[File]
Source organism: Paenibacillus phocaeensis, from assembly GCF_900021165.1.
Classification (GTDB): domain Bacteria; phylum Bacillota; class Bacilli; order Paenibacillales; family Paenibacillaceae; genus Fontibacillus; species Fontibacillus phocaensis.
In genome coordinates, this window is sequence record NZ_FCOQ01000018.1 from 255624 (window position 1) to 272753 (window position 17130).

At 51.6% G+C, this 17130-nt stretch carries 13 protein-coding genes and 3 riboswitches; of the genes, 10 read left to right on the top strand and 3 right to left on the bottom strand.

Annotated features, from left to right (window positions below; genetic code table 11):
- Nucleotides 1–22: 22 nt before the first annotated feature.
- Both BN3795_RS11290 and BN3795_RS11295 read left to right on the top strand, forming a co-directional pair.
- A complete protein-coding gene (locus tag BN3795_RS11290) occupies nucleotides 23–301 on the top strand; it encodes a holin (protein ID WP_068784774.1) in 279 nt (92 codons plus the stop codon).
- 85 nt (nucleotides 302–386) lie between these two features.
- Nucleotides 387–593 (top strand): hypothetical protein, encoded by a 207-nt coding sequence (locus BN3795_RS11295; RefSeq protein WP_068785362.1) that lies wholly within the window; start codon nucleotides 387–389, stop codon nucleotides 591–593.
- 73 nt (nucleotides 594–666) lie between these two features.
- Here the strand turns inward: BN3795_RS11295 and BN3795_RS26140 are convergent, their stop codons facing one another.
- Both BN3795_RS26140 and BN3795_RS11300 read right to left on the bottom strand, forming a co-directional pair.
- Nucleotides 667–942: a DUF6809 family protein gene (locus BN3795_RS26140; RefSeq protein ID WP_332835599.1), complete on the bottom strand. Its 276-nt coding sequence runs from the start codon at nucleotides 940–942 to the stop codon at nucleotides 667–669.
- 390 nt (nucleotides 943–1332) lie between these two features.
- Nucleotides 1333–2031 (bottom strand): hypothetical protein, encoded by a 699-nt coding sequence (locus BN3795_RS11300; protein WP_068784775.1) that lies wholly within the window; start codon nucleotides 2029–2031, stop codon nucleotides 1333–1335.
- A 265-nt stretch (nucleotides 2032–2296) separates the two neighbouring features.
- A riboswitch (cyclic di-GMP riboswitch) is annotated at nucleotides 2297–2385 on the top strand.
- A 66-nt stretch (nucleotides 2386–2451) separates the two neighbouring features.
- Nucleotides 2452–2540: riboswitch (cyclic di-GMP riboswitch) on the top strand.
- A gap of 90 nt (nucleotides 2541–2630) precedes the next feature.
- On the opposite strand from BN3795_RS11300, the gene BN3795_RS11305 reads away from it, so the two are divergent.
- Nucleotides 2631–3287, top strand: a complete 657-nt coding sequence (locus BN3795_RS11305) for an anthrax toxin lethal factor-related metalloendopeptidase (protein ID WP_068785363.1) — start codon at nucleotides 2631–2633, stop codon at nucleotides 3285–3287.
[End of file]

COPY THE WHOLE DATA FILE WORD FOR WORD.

Source organism: Paenibacillus phocaeensis, from assembly GCF_900021165.1.
Classification (GTDB): domain Bacteria; phylum Bacillota; class Bacilli; order Paenibacillales; family Paenibacillaceae; genus Fontibacillus; species Fontibacillus phocaensis.
In genome coordinates, this window is sequence record NZ_FCOQ01000018.1 from 255624 (window position 1) to 272753 (window position 17130).

At 51.6% G+C, this 17130-nt stretch carries 13 protein-coding genes and 3 riboswitches; of the genes, 10 read left to right on the top strand and 3 right to left on the bottom strand.

Annotated features, from left to right (window positions below; genetic code table 11):
- Nucleotides 1–22: 22 nt before the first annotated feature.
- Both BN3795_RS11290 and BN3795_RS11295 read left to right on the top strand, forming a co-directional pair.
- A complete protein-coding gene (locus tag BN3795_RS11290) occupies nucleotides 23–301 on the top strand; it encodes a holin (protein ID WP_068784774.1) in 279 nt (92 codons plus the stop codon).
- 85 nt (nucleotides 302–386) lie between these two features.
- Nucleotides 387–593 (top strand): hypothetical protein, encoded by a 207-nt coding sequence (locus BN3795_RS11295; RefSeq protein WP_068785362.1) that lies wholly within the window; start codon nucleotides 387–389, stop codon nucleotides 591–593.
- 73 nt (nucleotides 594–666) lie between these two features.
- Here the strand turns inward: BN3795_RS11295 and BN3795_RS26140 are convergent, their stop codons facing one another.
- Both BN3795_RS26140 and BN3795_RS11300 read right to left on the bottom strand, forming a co-directional pair.
- Nucleotides 667–942: a DUF6809 family protein gene (locus BN3795_RS26140; RefSeq protein ID WP_332835599.1), complete on the bottom strand. Its 276-nt coding sequence runs from the start codon at nucleotides 940–942 to the stop codon at nucleotides 667–669.
- 390 nt (nucleotides 943–1332) lie between these two features.
- Nucleotides 1333–2031 (bottom strand): hypothetical protein, encoded by a 699-nt coding sequence (locus BN3795_RS11300; protein WP_068784775.1) that lies wholly within the window; start codon nucleotides 2029–2031, stop codon nucleotides 1333–1335.
- A 265-nt stretch (nucleotides 2032–2296) separates the two neighbouring features.
- A riboswitch (cyclic di-GMP riboswitch) is annotated at nucleotides 2297–2385 on the top strand.
- A 66-nt stretch (nucleotides 2386–2451) separates the two neighbouring features.
- Nucleotides 2452–2540: riboswitch (cyclic di-GMP riboswitch) on the top strand.
- A gap of 90 nt (nucleotides 2541–2630) precedes the next feature.
- On the opposite strand from BN3795_RS11300, the gene BN3795_RS11305 reads away from it, so the two are divergent.
- Nucleotides 2631–3287, top strand: a complete 657-nt coding sequence (locus BN3795_RS11305) for an anthrax toxin lethal factor-related metalloendopeptidase (protein ID WP_068785363.1) — start codon at nucleotides 2631–2633, stop codon at nucleotides 3285–3287.